‘Saved by the Bell’: 3 Things You Didn’t Notice About the Show When You Were a Kid, but Would Now

Saved by the Bell, on the surface, was a pretty innocuous show. At least, it seemed that way to teens back when it premiered. The show followed the life of Zack Morris and his friends as they figured out how to get through school and navigate romances and friendships. Now, though, there are elements of the hit 1990s show that were certainly problematic. Can you spot these three problems now that you can look back on the series? 

Mr. Belding got way too involved in the personal lives of some of his students 

Mr. Belding, at first glance, seemed like a perfectly nice, if not a bit goofy, high school principal. His desire to fit in with the kids he was supposed to be guiding seemed a bit misguided, but through the 1990s lens, it seemed innocent enough. Was it innocent, though? When you look at it today, Mr. Belding was kind of creepy and overstepped some serious boundaries. 

The cast of 'Saved by the Bell', Mario Lopez, Dennis Haskins, Lark Voorhies, Tiffani Thiessen, Elizabeth Berkley and Mark-Paul Gosselaar pose for a promotional photo
the original cast of ‘Saved by the Bell’ | NBCU Photo Bank

Buzzfeed points out that Mr. Belding spent much of his day hanging out inside the Boy’s bathroom. Viewers must wonder why he would decide to hang out in a restroom when he had his office, and the entire school to roam. Presumably, Belding hung out there because he thought he’d catch up on the latest school gossip. His lack of respect for privacy was troubling. He also involved himself in teen romance drama and even showed up to hang out in Zack’s bedroom once. Such behavior would have gotten him fired today. 

When Saved by the Bell premiered, Mark-Paul Gosselaar, who played Zack, was considered a heartthrob. Because of his looks, Zack was portrayed as a flirtatious teen who loved the ladies. There is nothing wrong with flirtation, and Zack’s interest in girls was certainly age-appropriate, but the way he went about it would be problematic today. 

Mark-Paul Gosselaar appears as Zack Morris in season 2 of 'Saved by the Bell'
Mark-Paul Gosselaar as Zack Morris | Paul Drinkwater/NBC/NBCU Photo Bank via Getty Images

If you take Zack’s behavior and view it through a 2021 lens, any principal would have expelled Zack for predatory behavior. During the show’s four-season run, Zack and his pals took photos of swimsuit-clad co-eds without their knowledge. He refused to take no for an answer, incessantly pestering girls who were not interested in him, and regularly created potentially dangerous situations to get attention. A lot of what Zack did to get girls’ attention was sexual harassment.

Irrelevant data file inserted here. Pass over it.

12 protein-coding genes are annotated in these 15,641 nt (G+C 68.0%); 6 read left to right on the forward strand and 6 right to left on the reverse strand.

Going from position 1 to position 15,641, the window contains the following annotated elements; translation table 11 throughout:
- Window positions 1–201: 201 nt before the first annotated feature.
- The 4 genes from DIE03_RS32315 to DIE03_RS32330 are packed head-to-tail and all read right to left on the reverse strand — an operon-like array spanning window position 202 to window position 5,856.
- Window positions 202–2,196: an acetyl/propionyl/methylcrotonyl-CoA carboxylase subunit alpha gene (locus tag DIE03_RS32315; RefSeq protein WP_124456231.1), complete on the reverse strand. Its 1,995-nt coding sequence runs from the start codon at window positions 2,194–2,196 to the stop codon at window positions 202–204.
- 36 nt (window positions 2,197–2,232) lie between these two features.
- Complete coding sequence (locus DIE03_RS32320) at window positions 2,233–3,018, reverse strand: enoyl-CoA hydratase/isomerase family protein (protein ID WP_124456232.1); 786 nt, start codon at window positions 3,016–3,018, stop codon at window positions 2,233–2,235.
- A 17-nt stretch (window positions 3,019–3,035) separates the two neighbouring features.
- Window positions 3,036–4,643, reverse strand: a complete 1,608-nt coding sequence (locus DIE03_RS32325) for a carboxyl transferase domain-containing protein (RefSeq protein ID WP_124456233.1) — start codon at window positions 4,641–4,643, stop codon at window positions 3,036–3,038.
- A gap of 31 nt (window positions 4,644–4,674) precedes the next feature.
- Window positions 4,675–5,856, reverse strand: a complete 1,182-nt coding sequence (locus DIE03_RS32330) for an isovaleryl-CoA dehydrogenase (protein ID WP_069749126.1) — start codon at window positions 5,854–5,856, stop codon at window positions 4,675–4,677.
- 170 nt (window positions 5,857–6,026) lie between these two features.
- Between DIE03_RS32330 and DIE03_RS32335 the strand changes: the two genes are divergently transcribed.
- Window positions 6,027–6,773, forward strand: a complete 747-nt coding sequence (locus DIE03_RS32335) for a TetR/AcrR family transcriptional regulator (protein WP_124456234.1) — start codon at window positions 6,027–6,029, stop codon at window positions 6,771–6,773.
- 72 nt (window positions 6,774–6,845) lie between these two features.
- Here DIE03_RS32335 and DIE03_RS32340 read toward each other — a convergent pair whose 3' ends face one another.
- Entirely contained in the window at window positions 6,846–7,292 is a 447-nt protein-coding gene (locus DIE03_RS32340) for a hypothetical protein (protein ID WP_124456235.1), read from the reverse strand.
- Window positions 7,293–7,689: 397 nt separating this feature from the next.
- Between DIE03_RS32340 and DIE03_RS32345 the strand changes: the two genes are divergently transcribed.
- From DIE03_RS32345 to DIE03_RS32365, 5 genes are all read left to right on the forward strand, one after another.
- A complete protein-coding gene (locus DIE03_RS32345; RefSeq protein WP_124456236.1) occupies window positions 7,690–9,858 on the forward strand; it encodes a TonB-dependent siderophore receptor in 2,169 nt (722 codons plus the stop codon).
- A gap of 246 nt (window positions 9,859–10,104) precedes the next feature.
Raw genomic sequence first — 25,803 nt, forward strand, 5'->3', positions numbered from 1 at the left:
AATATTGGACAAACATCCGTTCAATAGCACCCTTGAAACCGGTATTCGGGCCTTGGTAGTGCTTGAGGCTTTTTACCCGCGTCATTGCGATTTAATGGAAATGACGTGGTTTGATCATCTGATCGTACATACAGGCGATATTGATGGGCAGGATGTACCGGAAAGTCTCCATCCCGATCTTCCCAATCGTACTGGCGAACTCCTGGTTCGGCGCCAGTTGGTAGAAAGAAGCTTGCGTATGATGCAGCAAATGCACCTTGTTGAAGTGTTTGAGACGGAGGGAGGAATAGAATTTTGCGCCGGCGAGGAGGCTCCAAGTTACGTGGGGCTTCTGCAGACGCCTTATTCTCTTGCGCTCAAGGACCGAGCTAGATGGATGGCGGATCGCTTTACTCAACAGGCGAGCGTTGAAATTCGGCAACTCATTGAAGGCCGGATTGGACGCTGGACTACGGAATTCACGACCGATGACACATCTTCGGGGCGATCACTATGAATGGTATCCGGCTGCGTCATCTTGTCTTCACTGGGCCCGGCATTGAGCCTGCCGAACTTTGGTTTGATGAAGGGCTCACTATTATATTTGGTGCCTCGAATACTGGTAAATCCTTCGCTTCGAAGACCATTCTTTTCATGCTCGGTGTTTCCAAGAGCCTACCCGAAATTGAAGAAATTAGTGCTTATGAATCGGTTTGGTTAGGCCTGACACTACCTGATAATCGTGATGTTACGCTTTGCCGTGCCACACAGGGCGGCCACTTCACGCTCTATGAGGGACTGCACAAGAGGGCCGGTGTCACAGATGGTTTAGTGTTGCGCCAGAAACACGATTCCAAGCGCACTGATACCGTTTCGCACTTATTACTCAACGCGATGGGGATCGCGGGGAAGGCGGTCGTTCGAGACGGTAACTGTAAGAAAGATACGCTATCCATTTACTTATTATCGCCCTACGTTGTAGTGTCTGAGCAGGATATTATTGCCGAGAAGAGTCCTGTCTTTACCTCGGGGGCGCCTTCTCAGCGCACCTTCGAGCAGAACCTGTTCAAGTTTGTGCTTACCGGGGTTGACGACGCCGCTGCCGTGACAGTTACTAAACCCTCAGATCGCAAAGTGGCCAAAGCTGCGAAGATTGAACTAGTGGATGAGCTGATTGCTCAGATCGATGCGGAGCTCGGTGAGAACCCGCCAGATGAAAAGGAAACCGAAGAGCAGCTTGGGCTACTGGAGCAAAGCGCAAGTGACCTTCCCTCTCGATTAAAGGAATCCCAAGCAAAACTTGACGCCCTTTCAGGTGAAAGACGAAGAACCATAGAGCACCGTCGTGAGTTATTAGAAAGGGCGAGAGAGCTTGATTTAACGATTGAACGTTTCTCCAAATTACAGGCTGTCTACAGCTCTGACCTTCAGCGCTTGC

The entire group bullied Screech Powers 

Screech Powers was the nerdy pal that the group kept around. In the 1990s, people considered Zack and his friends nice for including Screech. The working theory back then was that Screech should appreciate the attention from the popular kids. That type of thinking is toxic but certainly wasn’t uncommon for teen shows in the late 90s. Today, we’d recognize the situation for what it is; Screech was relentlessly bullied by his “friends.”

Lisa Turtle, Kelly Kapowski, Jessie Spano, Screech Powers, Zack Morris and A.C. Slater stand in Screech's bedroom as they figure out how to address a serious problem in season 2 of 'Saved by the Bell'
The cast of ‘Saved by the Bell’ | Paul Drinkwater/NBC/NBCU Photo Bank via Getty Images

Zack constantly used Screech to his benefit, and A.C. Slater and the girls weren’t much better about it. Any time Screech tried to stand up for himself, Zack, Slater, and the rest of his friends brushed off his feelings. Overall, the entire gang, including Belding, was awful to Screech, and the extras who made up the “nerds” of the school, come to think of it. 

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